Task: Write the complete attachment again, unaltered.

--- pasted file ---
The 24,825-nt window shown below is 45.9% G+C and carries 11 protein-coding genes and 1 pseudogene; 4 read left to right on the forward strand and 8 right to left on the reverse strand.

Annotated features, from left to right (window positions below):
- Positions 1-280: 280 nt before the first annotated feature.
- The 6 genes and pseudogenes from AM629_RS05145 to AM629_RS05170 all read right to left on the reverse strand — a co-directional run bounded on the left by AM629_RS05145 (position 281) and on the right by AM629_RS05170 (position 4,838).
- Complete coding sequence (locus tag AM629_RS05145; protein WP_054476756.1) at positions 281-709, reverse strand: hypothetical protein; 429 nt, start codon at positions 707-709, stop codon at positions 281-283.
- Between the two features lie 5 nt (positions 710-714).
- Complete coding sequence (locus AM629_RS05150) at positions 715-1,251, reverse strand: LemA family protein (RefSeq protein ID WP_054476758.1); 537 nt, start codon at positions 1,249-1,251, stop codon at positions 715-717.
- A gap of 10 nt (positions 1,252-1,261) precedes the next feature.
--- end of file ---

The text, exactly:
The 24,825-nt window shown below is 45.9% G+C and carries 11 protein-coding genes and 1 pseudogene; 4 read left to right on the forward strand and 8 right to left on the reverse strand.

Annotated features, from left to right (window positions below):
- Positions 1-280: 280 nt before the first annotated feature.
- The 6 genes and pseudogenes from AM629_RS05145 to AM629_RS05170 all read right to left on the reverse strand — a co-directional run bounded on the left by AM629_RS05145 (position 281) and on the right by AM629_RS05170 (position 4,838).
- Complete coding sequence (locus tag AM629_RS05145; protein WP_054476756.1) at positions 281-709, reverse strand: hypothetical protein; 429 nt, start codon at positions 707-709, stop codon at positions 281-283.
- Between the two features lie 5 nt (positions 710-714).
- Complete coding sequence (locus AM629_RS05150) at positions 715-1,251, reverse strand: LemA family protein (RefSeq protein ID WP_054476758.1); 537 nt, start codon at positions 1,249-1,251, stop codon at positions 715-717.
- A gap of 10 nt (positions 1,252-1,261) precedes the next feature.